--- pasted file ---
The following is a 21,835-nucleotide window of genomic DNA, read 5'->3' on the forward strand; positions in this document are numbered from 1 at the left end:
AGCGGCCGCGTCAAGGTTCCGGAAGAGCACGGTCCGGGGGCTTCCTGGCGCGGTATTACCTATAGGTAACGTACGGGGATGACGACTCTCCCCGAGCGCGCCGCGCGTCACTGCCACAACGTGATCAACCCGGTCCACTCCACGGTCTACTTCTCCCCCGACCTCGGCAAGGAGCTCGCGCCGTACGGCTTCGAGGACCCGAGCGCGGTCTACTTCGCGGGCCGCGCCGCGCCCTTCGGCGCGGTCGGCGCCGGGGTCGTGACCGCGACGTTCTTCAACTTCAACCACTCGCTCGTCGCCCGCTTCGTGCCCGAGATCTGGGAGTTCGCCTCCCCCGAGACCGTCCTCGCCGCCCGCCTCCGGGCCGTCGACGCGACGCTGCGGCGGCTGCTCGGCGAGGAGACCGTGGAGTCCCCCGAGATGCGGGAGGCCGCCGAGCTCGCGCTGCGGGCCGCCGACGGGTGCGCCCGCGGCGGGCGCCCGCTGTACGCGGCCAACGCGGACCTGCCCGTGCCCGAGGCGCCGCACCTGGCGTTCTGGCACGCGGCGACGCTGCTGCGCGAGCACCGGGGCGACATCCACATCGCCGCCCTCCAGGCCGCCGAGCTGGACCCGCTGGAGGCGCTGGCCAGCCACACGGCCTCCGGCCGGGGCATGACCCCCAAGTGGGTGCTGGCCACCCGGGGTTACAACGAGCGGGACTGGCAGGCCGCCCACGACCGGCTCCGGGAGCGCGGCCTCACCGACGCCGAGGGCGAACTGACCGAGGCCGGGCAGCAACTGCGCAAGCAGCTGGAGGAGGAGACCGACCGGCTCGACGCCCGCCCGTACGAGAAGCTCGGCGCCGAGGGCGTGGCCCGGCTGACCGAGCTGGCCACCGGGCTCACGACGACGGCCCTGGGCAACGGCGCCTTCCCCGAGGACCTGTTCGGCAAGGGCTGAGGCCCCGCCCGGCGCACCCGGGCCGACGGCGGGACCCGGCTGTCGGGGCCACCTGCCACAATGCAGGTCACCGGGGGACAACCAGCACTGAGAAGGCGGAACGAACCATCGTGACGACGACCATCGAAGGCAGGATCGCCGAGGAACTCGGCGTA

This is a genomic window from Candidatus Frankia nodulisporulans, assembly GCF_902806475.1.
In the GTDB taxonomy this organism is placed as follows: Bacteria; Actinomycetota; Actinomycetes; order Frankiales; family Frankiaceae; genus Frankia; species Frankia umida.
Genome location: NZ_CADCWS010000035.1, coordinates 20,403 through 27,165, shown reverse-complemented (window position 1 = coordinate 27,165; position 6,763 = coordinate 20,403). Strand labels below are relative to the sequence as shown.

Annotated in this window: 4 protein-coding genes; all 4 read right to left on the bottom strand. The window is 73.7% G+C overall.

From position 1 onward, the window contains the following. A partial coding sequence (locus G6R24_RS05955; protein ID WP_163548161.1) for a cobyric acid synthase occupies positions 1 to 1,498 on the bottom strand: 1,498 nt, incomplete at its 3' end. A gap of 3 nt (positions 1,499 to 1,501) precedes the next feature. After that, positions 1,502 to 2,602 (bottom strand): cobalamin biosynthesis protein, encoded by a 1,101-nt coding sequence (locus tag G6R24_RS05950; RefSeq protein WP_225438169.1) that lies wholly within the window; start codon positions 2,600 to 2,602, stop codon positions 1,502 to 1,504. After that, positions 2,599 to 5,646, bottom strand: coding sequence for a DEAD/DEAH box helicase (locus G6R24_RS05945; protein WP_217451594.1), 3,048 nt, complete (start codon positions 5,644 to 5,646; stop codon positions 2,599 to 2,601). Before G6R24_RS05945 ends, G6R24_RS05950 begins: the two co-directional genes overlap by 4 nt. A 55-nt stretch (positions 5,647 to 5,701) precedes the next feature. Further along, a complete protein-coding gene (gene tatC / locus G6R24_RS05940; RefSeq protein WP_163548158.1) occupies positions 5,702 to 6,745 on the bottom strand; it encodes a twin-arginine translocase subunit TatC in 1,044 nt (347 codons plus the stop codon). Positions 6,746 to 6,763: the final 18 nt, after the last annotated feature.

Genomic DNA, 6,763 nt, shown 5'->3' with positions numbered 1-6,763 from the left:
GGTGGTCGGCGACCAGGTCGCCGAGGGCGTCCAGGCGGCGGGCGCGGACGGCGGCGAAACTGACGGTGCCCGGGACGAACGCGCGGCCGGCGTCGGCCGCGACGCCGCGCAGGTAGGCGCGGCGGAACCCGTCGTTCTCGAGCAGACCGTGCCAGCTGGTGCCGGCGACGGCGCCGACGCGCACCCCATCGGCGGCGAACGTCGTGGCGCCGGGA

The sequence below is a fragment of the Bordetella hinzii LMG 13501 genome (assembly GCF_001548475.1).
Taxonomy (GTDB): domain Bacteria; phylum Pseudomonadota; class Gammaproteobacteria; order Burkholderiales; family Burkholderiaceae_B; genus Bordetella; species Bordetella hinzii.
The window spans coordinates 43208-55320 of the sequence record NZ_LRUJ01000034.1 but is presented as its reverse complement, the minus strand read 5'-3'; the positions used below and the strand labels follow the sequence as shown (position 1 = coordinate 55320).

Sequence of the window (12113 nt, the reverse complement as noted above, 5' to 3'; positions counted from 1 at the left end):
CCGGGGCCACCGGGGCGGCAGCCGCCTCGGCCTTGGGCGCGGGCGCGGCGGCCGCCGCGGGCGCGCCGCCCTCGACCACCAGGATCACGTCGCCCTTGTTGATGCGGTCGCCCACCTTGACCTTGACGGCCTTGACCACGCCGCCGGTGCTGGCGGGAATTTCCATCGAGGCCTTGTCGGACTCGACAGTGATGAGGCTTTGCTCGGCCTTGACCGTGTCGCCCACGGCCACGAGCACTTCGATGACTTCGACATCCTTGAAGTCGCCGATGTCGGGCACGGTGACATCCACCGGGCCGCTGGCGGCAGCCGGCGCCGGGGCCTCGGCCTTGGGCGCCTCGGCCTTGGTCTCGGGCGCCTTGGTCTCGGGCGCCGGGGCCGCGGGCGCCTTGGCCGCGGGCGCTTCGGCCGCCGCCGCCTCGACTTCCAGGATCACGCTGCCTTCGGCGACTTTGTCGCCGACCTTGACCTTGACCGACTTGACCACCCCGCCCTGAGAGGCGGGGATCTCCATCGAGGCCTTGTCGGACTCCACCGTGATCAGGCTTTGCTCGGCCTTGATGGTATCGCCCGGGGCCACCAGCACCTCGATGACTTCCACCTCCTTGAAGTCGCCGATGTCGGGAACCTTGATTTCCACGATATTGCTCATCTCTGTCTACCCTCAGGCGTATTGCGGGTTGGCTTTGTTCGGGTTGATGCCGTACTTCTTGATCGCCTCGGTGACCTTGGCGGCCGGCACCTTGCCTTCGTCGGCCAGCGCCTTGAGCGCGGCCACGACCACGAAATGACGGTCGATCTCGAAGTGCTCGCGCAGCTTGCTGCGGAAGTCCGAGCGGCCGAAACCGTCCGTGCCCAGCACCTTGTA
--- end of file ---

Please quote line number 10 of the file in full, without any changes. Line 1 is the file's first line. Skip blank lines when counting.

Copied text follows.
The sequence below is a fragment of the Bordetella hinzii LMG 13501 genome (assembly GCF_001548475.1).